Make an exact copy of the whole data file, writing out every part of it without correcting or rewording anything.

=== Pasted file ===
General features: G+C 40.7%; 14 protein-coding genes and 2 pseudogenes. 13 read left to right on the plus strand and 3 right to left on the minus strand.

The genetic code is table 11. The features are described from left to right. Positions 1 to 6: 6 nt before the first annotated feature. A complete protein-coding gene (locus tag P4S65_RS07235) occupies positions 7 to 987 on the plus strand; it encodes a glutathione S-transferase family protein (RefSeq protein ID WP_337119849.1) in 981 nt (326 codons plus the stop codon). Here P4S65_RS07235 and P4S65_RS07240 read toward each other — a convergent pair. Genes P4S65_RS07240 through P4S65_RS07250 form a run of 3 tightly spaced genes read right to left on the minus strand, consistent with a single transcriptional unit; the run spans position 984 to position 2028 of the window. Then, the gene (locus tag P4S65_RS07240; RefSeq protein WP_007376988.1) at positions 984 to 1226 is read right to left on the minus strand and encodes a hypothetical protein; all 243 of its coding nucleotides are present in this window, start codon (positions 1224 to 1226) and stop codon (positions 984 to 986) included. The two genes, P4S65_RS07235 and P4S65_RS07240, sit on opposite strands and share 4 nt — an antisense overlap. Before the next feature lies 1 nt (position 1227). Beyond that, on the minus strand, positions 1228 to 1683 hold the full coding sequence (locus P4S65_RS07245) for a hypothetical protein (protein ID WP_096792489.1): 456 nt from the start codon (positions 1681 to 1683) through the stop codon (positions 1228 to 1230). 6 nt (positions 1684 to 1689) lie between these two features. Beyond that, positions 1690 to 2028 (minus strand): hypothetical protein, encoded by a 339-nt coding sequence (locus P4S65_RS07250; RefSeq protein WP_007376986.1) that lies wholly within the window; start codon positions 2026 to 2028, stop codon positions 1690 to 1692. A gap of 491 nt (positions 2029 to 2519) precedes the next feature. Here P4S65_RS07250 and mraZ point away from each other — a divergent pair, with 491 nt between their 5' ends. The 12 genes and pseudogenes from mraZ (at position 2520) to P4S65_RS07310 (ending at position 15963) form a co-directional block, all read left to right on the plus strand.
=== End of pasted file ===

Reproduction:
General features: G+C 40.7%; 14 protein-coding genes and 2 pseudogenes. 13 read left to right on the plus strand and 3 right to left on the minus strand.

The genetic code is table 11. The features are described from left to right. Positions 1 to 6: 6 nt before the first annotated feature. A complete protein-coding gene (locus tag P4S65_RS07235) occupies positions 7 to 987 on the plus strand; it encodes a glutathione S-transferase family protein (RefSeq protein ID WP_337119849.1) in 981 nt (326 codons plus the stop codon). Here P4S65_RS07235 and P4S65_RS07240 read toward each other — a convergent pair. Genes P4S65_RS07240 through P4S65_RS07250 form a run of 3 tightly spaced genes read right to left on the minus strand, consistent with a single transcriptional unit; the run spans position 984 to position 2028 of the window. Then, the gene (locus tag P4S65_RS07240; RefSeq protein WP_007376988.1) at positions 984 to 1226 is read right to left on the minus strand and encodes a hypothetical protein; all 243 of its coding nucleotides are present in this window, start codon (positions 1224 to 1226) and stop codon (positions 984 to 986) included. The two genes, P4S65_RS07235 and P4S65_RS07240, sit on opposite strands and share 4 nt — an antisense overlap. Before the next feature lies 1 nt (position 1227). Beyond that, on the minus strand, positions 1228 to 1683 hold the full coding sequence (locus P4S65_RS07245) for a hypothetical protein (protein ID WP_096792489.1): 456 nt from the start codon (positions 1681 to 1683) through the stop codon (positions 1228 to 1230). 6 nt (positions 1684 to 1689) lie between these two features. Beyond that, positions 1690 to 2028 (minus strand): hypothetical protein, encoded by a 339-nt coding sequence (locus P4S65_RS07250; RefSeq protein WP_007376986.1) that lies wholly within the window; start codon positions 2026 to 2028, stop codon positions 1690 to 1692. A gap of 491 nt (positions 2029 to 2519) precedes the next feature. Here P4S65_RS07250 and mraZ point away from each other — a divergent pair, with 491 nt between their 5' ends. The 12 genes and pseudogenes from mraZ (at position 2520) to P4S65_RS07310 (ending at position 15963) form a co-directional block, all read left to right on the plus strand.